Ear barotrauma or airplane ear is the stress exerted on your eardrum and other middle ear tissues.
It appears when the air pressure in your middle ear and the air pressure in the environment are out of balance.
Ear barotrauma usually appears at the beginning of a flight when the airplane is climbing or at the end of a flight when the airplane is descending.
Airplane ear is also called ear barotrauma, barotitis media, or aerotitis media.
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Increased pressure on ears
The air pressure inside the inner ear and the air pressure outside are mostly the same. When the plane begins its ascent, the air pressure inside the inner ear quickly surpasses that of the pressure outside which can cause problems.
If air pressure inside the inner ear rapidly becomes less than the air pressure outside, the tympanic membrane will be sucked inward, almost like a vacuum effect.
What has happened is that the Eustachian tube has flattened and needs a bit of help from you to continue to do its job of bringing air into the inner ear, and the stretching of the eardrum can cause pain.
During this time, the eardrum is not able to vibrate, so you also experience decreased hearing and muffled sounds.
Causes of ear barotrauma
One of the most common causes of ear barotrauma is blockage of the Eustachian tube.
The eustachian tube helps to restore equilibrium during changes in pressure, and when it’s blocked, symptoms develop because the pressure in the ear is different than the pressure outside of your eardrum.
Altitude changes are the most common cause of this condition, and the other situations that might cause ear barotrauma include:
- Scuba diving
- Driving through mountains
Read More: About Hearing Loss >
Common risk factors
Any condition that blocks the Eustachian tube or limits its function can increase the risk of airplane ear. Common risk factors include:
- A small eustachian tube, especially in infants and toddlers
- The common cold
- Sinus infection
- Hay fever (allergic rhinitis)
- Middle ear infection (otitis media)
- Sleeping on an airplane during ascent and descent
Ear barotrauma treatment
Most barotrauma injuries heal on their own with time, and your symptoms will go away, but the eardrum may not heal as normal if a blast caused the injury.
That’s usually determined by referring to an ear, nose, and throat doctor (ENT or otolaryngologist).
Your doctor may tell you to rest in bed with your head raised on a pillow, keep your ear dry, and how to prevent your affected ear from getting wet when taking a bath or shower.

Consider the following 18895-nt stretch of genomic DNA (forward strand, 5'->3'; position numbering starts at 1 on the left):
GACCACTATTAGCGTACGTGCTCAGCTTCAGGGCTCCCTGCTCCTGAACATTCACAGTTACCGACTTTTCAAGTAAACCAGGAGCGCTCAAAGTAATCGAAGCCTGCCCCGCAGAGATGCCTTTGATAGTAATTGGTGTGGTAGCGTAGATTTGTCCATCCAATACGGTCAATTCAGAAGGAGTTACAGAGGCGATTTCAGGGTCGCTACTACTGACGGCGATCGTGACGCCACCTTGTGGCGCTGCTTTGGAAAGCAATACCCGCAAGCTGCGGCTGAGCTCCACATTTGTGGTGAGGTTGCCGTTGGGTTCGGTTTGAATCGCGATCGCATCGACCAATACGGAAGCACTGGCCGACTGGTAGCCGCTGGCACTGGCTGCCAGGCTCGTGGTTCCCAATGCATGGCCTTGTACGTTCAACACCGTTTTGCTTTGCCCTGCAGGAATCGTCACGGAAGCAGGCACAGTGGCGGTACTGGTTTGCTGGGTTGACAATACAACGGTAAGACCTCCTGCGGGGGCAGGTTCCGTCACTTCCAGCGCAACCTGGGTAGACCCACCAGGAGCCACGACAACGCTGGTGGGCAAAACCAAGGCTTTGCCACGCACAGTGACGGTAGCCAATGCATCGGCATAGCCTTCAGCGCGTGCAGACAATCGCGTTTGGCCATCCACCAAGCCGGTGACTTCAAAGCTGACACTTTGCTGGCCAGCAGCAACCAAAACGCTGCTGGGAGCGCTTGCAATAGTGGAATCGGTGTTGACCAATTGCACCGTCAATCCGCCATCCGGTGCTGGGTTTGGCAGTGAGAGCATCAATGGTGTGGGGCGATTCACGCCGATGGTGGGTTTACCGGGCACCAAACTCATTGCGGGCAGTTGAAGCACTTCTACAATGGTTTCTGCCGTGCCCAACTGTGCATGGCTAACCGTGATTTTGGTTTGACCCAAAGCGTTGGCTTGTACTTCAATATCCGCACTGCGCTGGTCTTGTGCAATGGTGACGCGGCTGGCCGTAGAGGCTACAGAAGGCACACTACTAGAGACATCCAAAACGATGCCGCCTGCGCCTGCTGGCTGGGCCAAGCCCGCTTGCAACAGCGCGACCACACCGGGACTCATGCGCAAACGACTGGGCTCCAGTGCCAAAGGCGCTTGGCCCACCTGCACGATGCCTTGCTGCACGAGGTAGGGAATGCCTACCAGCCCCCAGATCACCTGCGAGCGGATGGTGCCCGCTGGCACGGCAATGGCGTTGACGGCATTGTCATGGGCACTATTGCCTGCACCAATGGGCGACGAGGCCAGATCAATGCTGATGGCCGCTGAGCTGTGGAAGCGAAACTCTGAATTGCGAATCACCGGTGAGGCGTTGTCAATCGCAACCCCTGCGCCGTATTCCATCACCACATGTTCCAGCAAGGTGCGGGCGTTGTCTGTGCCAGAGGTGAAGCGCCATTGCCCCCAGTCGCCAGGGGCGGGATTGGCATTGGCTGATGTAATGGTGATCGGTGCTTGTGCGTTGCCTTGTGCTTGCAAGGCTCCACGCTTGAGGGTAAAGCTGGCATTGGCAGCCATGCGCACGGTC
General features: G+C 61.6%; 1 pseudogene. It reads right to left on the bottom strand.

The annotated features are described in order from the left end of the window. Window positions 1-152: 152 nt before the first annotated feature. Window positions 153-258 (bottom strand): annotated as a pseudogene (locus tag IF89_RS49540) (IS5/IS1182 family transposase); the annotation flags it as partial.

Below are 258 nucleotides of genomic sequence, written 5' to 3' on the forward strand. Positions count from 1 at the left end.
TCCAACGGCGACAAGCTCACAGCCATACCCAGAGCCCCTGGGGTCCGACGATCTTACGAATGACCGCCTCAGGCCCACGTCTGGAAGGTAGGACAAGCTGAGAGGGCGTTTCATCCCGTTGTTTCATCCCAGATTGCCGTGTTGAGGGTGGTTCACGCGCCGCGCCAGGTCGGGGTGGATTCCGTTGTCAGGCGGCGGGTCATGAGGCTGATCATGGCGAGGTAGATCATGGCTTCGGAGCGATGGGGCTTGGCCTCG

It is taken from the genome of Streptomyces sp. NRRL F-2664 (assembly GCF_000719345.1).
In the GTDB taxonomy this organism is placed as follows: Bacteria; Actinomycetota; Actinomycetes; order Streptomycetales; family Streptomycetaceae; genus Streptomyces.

You may help relieve the effects of air pressure on your ears by:
- Chewing gum
- Breathing exercises
- Taking antihistamines or decongestants
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Medicines, surgery, and recovery period
Your doctor may prescribe medications or direct you to take over-the-counter medications to control conditions that may prevent the eustachian tubes from functioning well.
These drugs may include:
- Decongestant nasal sprays
- Oral decongestants
- Oral antihistamines
To ease discomfort, you may want to take:
- The nonsteroidal anti-inflammatory drug, such as ibuprofen (Advil, Motrin IB)
- Naproxen sodium (Aleve)
- Analgesic pain reliever, such as acetaminophen (Tylenol)
You may need surgery if your ear barotrauma is severe. A surgeon may rebuild the eardrum or the opening into the inner ear.
A tiny cut may be made in the eardrum, and in rare cases, a ventilation tube in the eardrum may be needed to equalize pressure between the middle ear and outside air.
If barotrauma is caused by allergies or respiratory infections, it will often be resolved when the underlying cause has been resolved. Mild to moderate cases take an average of up to two weeks for a full recovery.
Severe cases can take six to 12 months for a full recovery after surgery.
Preventing the ear barotrauma
Prevention is the best treatment for barotrauma. While incidences of barotrauma usually heal on their own, it is important to see a physician as severe cases can lead to permanent hearing loss.
Vertigo and hearing loss are symptoms that should be evaluated by a physician immediately.
Read More: Vertigo >
When flying, it is helpful for adults to eat, chew gum or suck on candy. This ensures that frequent swallowing occurs.
Infants and toddlers should suck on a pacifier, bottle, or sippy cup.
Special earplugs have been designed to help prevent barotrauma while flying. They are available over the counter and in many airports.
Unfortunately, these earplugs cannot be used while diving.